“Open data means taking data that is sitting in the vaults of the government, that the taxpayers have already paid for, and jujitsu-ing into the public domain as machine-readable fuel for entrepreneurship and innovation.” - Todd Park, former U.S. Chief Technology Officer
History has shown that innovation often occurs by accident. Information about one topic is joined with information about a seemingly unrelated topic and an unanticipated result occurs. Information sharing and providing access to data fuels innovation. Federal, state and local governments own a treasure trove of data and the aim of the President’s Open Data Initiative is to give it back to American taxpayers.
Today, most people use weather and navigational applications on their smartphones to check the forecast anywhere in the world or to find the best route to a destination in real-time. Entrepreneurs from the public sector were able to create these life-changing innovations from weather and Global Positioning System (GPS) data that were publically released by the federal government decades ago.
In May 2013, President Obama signed an executive order which directed that open and machine-readable data will become the new default for government information in order to stimulate innovation that will improve American lives and job creation. In addition, the President directed agencies to ensure they safeguard individual privacy, confidentiality, and national security before they release their data. The openness of data in government will encourage the delivery of efficient and effective services to the public and contribute to economic growth.
In general, innovation relies on a diversity of thoughts and ingenuity and can be accelerated through the cross-sharing of ideas and data. Consider how access to research on the Internet has permeated all aspects of academic work. The Department of the Navy (DON) is the custodian of an incomprehensible amount of data that can be used to stimulate groundbreaking innovations; however, when access to this data is restricted, it is useful only to the owner and its intended users and is normally only valuable for a very short period of time.
To unleash data’s true value, it needs to be made accessible to a broad audience allowing them to innovate while using the data in unintended research areas. By opening our data for use by a wider audience, the DON can evolve its knowledge culture into one that is receptive to more than simply information sharing — it would also stimulate entrepreneurship and innovation both internal and external to the organization.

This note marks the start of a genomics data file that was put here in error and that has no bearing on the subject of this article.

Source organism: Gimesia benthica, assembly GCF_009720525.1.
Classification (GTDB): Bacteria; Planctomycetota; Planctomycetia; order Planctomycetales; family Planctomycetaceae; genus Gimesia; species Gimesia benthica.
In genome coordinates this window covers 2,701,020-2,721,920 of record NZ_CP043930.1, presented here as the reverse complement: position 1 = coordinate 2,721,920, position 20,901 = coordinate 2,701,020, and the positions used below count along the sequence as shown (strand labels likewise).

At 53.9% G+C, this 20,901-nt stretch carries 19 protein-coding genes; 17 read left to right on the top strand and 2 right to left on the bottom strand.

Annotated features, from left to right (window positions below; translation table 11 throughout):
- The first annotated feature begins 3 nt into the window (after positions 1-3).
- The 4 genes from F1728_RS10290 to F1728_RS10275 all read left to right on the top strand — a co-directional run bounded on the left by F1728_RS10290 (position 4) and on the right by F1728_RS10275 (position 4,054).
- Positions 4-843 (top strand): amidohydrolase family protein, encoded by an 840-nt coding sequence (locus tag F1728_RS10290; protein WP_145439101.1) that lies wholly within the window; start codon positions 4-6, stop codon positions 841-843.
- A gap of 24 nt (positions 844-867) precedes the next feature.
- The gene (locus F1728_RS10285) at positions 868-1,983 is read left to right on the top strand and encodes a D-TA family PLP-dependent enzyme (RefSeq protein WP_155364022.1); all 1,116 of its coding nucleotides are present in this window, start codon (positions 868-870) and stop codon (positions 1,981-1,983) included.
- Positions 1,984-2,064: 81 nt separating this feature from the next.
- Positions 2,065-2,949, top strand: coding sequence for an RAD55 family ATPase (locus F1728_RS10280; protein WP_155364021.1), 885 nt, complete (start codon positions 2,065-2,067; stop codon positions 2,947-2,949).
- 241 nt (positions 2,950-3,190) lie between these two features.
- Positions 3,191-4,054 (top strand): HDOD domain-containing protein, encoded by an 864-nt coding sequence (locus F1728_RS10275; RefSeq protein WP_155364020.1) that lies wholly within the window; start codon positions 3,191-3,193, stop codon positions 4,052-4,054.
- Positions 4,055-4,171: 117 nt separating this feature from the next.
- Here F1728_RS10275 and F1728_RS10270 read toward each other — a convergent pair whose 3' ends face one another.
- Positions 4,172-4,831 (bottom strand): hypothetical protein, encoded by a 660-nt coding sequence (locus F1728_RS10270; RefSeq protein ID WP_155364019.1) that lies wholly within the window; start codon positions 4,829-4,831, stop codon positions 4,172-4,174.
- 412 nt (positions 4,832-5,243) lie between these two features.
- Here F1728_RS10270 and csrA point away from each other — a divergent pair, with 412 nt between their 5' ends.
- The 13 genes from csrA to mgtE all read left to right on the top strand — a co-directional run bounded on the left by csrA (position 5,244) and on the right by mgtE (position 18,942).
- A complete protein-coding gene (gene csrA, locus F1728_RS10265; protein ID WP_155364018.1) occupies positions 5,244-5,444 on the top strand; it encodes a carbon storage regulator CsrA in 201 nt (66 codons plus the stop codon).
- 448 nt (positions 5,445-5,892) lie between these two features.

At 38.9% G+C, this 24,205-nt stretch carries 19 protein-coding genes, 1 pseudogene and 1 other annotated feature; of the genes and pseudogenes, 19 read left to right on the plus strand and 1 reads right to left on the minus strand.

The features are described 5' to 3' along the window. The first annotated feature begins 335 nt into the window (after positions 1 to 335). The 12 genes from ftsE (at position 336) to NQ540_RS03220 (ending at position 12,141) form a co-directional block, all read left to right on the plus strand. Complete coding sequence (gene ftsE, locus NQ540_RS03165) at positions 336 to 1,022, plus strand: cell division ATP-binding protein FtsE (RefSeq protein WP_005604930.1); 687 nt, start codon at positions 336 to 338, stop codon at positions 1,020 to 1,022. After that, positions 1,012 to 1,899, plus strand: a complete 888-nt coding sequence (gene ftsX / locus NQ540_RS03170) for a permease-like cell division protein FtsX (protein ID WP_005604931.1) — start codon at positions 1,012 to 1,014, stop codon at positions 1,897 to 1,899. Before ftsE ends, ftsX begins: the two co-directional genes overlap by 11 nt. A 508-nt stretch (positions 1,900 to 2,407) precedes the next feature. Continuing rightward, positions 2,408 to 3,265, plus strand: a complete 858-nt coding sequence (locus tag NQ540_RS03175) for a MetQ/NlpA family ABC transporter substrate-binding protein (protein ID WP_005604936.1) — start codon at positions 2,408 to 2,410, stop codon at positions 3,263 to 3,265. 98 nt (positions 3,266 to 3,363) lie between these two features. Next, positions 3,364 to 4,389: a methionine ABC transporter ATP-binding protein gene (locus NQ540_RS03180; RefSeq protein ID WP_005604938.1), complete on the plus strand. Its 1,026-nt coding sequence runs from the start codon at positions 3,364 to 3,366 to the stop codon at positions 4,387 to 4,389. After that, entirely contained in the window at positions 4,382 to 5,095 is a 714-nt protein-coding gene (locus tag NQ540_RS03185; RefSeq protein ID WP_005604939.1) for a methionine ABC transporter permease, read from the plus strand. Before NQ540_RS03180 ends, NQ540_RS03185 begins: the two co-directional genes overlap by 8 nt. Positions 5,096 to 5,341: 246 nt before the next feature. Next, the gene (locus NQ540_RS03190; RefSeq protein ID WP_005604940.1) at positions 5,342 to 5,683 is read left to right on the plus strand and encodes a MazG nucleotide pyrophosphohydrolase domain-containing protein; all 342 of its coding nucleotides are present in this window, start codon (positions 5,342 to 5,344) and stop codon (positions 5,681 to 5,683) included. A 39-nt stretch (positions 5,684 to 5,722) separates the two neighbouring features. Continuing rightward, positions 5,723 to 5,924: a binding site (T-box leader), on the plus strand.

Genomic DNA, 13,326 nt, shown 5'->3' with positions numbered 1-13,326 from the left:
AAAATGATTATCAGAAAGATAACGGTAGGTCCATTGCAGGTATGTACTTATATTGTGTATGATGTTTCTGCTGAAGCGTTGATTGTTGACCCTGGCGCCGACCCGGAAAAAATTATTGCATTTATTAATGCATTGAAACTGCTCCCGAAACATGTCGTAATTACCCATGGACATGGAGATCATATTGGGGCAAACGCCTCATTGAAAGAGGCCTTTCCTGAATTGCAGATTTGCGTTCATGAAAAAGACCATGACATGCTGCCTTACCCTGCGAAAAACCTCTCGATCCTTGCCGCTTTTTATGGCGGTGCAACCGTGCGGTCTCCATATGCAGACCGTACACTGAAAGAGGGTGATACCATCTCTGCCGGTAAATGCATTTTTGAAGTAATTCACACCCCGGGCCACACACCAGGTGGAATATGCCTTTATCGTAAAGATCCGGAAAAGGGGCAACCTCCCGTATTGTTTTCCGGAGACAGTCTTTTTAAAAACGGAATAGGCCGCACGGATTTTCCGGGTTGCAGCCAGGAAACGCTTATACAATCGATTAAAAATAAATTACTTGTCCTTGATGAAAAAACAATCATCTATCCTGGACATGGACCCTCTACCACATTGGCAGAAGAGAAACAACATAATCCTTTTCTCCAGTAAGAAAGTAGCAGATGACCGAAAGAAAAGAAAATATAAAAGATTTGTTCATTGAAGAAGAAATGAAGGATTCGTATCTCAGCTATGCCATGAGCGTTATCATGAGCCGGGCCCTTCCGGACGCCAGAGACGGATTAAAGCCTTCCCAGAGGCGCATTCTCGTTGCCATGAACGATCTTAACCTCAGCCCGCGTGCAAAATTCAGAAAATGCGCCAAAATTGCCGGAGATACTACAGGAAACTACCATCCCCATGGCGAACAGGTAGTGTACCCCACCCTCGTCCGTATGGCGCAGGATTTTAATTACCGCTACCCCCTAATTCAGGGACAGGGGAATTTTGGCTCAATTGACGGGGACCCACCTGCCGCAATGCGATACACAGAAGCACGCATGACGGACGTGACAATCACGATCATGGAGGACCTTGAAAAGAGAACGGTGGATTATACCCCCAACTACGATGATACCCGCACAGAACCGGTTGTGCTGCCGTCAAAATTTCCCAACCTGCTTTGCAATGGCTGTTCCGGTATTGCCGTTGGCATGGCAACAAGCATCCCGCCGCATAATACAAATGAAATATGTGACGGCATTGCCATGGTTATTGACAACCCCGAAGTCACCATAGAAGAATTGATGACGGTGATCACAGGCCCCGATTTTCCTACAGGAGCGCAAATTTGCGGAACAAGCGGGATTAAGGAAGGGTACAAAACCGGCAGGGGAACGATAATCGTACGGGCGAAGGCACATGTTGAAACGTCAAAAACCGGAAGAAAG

The culture within the Defense Department makes implementing an open data approach difficult. Considering the actions of John Walker, Edward Snowden and numerous reports of state-sponsored espionage, the concern with protecting sensitive information is justified. Understanding risk and the proper security classification of data are important parts of this paradigm shift. In an information-sharing environment, the default should be that data is sharable until proven otherwise.
Changing the culture form “need to know” to “need to share” within the DON will be difficult, but it must start with involved leadership. Key leaders, who must understand the importance of sharing data, need to direct their activities to adopt an open data environment that encourages communication and sharing of data internally and externally. Not only do key leaders need to be receptive of this culture shift, but the workforce must embrace it as well. By proactively collecting ideas and keeping members involved in data sharing and innovation processes, the DON will gain support internally.
By engaging the public, the DON will likely benefit as well. Opening up our data will provide opportunities for outside researchers and entrepreneurs to develop innovative solutions to problems we are currently attempting to resolve. They will provide new perspectives and leverage research methods or tools not normally used inside of government. For example, theft in DoD commissaries and exchanges is a significant problem that often goes unnoticed.
If crime statistics are released to the public, the academic criminal justice community would likely take an interest. The diagram at right depicts how input from city and state governments, DoD, and the rest of the federal government combined with public sector interest could yield increased awareness of crime in the local area, to include military installations. In time, trends may be identified that could make military installations a safer environment. With this type of effort, mutually beneficial problem solving could occur across the enterprise.
The DON is a large, complex and multifaceted taxpayer-funded organization and that collects data in a variety of functional areas, such as personnel, medical, logistics, manufacturing, energy consumption and the environment. It is impossible to predict the benefits that could be realized by sharing the appropriate data with the public.
Data must be made available so that the creativity in the government and within the public sector can be harnessed. One way to make data available is through Data.gov, the home of the U.S. Government’s open data. This site contains federal, state and local data, tools, and resources to conduct research, build apps, design data visualizations, and more. Before datasets are released to Data.gov, they are reviewed to ensure there are no privacy, confidentiality, aggregation, and operational security issues.
If there is a DON dataset that you would like to publish in Data.gov, please contact the DON Open Data Officer, Philip Lee: firstname.lastname@example.org.
Philip Lee, U.S. Marine Corps Maj. A.J. Martinez and Robert P. Kozloski work in the Office of Strategy and Innovation, Office of the Deputy Under Secretary of the Navy (Management).